The father of eight-year-old Teagan Batstone – who was found dead in South Surrey on Dec. 10, 2014 shortly before her mother Lisa Batstone was arrested for murder – said what he misses most about his daughter is holding her hand.
Gabe Batstone made the comment to media outside B.C. Supreme Court in New Westminster Monday, moments after he testified at his ex-wife’s second-degree murder trial.
Lisa, wearing black trousers and a light blue button-up shirt, sat motionless throughout the three-hour testimony, but looked back at her supporters several times to share a smile and wave.
Throughout the testimony, Gabe and Lisa didn’t make eye contact. Seated in the prisoner’s box, Lisa had a computer monitor taped to the desk in front of her, obstructing her view of Gabe. She would turn her head away when Gabe entered and exited the courtroom.
Defence counsel and prosecutors took turns examining Gabe, and heard about the loving relationship he shared with his daughter, the falling out of his and Lisa’s relationship and the sometimes “combative” and “acrimonious” communication and custody battle that followed.
The father testified that the last time he saw his daughter was on the morning of Dec. 8. Gabe, who lives and works in Ottawa, was in Vancouver for an unexpected trip and had requested a visit with his daughter.
Gabe walked Teagan to her classroom at Rosemary Heights Elementary after a dentist appointment.
“I remember the steps down the hallway, holding her hand, of course – she always loved to hold hands – and seeing the door open and her hand, almost like a movie, her fingers pulling away as she walked and neither of you knowing, you’ll never see each other again,” he told CBC News outside of the courthouse.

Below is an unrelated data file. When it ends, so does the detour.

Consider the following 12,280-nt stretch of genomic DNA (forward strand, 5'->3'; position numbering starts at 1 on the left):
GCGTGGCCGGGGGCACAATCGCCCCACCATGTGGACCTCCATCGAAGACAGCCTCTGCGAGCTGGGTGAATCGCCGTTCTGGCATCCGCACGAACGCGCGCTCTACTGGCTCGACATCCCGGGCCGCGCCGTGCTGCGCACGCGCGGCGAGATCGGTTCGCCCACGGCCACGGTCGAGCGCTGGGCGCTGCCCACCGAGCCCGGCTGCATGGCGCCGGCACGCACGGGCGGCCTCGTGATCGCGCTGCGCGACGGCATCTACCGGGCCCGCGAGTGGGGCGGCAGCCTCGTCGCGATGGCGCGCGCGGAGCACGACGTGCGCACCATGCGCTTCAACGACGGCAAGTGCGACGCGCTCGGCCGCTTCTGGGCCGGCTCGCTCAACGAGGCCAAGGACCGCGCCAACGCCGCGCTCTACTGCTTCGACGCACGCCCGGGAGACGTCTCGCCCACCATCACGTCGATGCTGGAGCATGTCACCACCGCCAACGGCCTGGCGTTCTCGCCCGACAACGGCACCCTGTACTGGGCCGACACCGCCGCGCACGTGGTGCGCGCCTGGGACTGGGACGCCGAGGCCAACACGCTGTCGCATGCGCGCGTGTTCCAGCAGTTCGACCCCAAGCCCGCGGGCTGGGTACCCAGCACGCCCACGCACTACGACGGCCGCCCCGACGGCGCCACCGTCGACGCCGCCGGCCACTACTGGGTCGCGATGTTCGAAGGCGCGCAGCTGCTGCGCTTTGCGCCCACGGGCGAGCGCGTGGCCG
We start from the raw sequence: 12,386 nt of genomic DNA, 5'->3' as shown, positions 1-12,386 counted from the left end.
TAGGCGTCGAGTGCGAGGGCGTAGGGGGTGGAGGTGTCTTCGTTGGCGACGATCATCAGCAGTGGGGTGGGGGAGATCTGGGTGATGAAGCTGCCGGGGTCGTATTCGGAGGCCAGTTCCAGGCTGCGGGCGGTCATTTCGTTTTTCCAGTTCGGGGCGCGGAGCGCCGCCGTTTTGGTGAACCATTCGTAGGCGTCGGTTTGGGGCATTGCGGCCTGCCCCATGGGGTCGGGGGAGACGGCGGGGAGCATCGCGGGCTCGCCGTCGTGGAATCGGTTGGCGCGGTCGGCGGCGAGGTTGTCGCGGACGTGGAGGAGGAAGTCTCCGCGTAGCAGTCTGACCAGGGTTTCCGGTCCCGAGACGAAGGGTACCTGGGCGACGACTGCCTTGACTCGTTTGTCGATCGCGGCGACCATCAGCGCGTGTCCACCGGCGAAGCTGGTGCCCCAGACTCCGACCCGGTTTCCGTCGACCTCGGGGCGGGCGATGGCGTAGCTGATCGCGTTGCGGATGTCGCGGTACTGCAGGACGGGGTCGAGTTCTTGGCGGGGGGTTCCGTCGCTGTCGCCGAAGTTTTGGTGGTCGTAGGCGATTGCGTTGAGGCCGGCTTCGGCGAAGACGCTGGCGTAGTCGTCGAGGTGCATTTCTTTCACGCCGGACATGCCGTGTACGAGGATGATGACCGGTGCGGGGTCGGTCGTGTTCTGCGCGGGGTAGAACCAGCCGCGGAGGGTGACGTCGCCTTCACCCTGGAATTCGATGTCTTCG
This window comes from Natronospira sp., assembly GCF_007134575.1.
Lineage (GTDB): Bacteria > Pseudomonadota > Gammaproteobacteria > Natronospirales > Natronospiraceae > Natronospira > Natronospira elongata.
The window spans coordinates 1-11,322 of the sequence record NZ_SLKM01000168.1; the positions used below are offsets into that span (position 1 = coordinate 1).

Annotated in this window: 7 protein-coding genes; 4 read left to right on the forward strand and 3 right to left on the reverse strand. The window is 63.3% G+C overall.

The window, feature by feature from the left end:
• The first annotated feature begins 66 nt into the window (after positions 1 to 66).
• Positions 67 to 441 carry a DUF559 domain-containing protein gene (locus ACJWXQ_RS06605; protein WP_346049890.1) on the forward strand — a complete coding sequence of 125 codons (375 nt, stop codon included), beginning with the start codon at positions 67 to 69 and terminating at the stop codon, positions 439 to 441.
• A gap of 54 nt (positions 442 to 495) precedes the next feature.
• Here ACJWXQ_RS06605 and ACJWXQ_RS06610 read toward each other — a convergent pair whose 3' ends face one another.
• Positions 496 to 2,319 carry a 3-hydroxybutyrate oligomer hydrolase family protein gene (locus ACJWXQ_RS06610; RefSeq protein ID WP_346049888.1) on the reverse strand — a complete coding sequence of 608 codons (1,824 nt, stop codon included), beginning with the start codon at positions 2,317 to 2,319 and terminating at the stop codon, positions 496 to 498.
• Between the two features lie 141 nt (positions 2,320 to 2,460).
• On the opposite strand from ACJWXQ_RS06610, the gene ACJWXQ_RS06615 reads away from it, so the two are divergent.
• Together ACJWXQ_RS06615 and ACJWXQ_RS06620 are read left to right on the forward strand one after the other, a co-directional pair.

“If you could do it again, I would have hugged and kissed her and smothered her, right? But having said that, it was the beautiful touching way that we always left each other.”
The court heard that Gabe received a message from Lisa soon after, which said that “it seems you rather I just disappear.”
A message of that nature, Gabe told the court, “didn’t seem out of the ordinary.”
Gabe said he received an email at 4:11 a.m. from Lisa on Dec. 10, 2014 saying that Teagan has the flu and that she wouldn’t be going to school.
Teagan’s body was found later that day in the back of a vehicle in the 13900-block of 35A Avenue.
Gabe and Lisa separated in 2008, and divorced two years later. Gabe told the court that communication was a challenge between the two parents, and that they enlisted the help of Vancouver-based family counsellor Michael Elterman.
Gabe said Elterman was “pivotal” in creating a strategy for meaningful communication.
The strategy, Gabe told the court, was that he and Lisa would exchange emails once a week to discuss plans and child care.
The counsellor was helpful to “reduce the tone, or perhaps fever,” of the communication, he said.
However, Gabe told the court he was receiving texts, phone calls and emails from Lisa throughout the week at such a rate that “it would have been impossible” to respond to them all.
He told the court that his routine was to compile Lisa’s messages and respond accordingly in an email on Sundays. He avoided phone calls, he told the court, because they weren’t recorded but he would sometimes answer or call back to see if there was an emergency.
Those answered phone calls, Gabe told the court, would “often” end with him hanging up on Lisa or vice versa.
The defence questioned Gabe on the type of language he used with Lisa, particularly after she tried to kill herself in 2012.
Defence counsel Tony Paisana asked if Gabe told Lisa that she “abandoned” Teagan by trying to commit suicide. He also asked Gabe if he ever mocked Lisa’s intelligence.
Gabe said he couldn’t recall either.
“I think she took opportunities to make my life more difficult,” Gabe told the court.
In the months leading to Teagan’s death, Gabe told the court he noticed a change in Lisa’s tone. Paisana suggested Lisa was “spiralling.”
“I thought something was clearly different,” Gabe responded.
The trial was initially booked until Dec. 7, but is now expected to continue for several more weeks.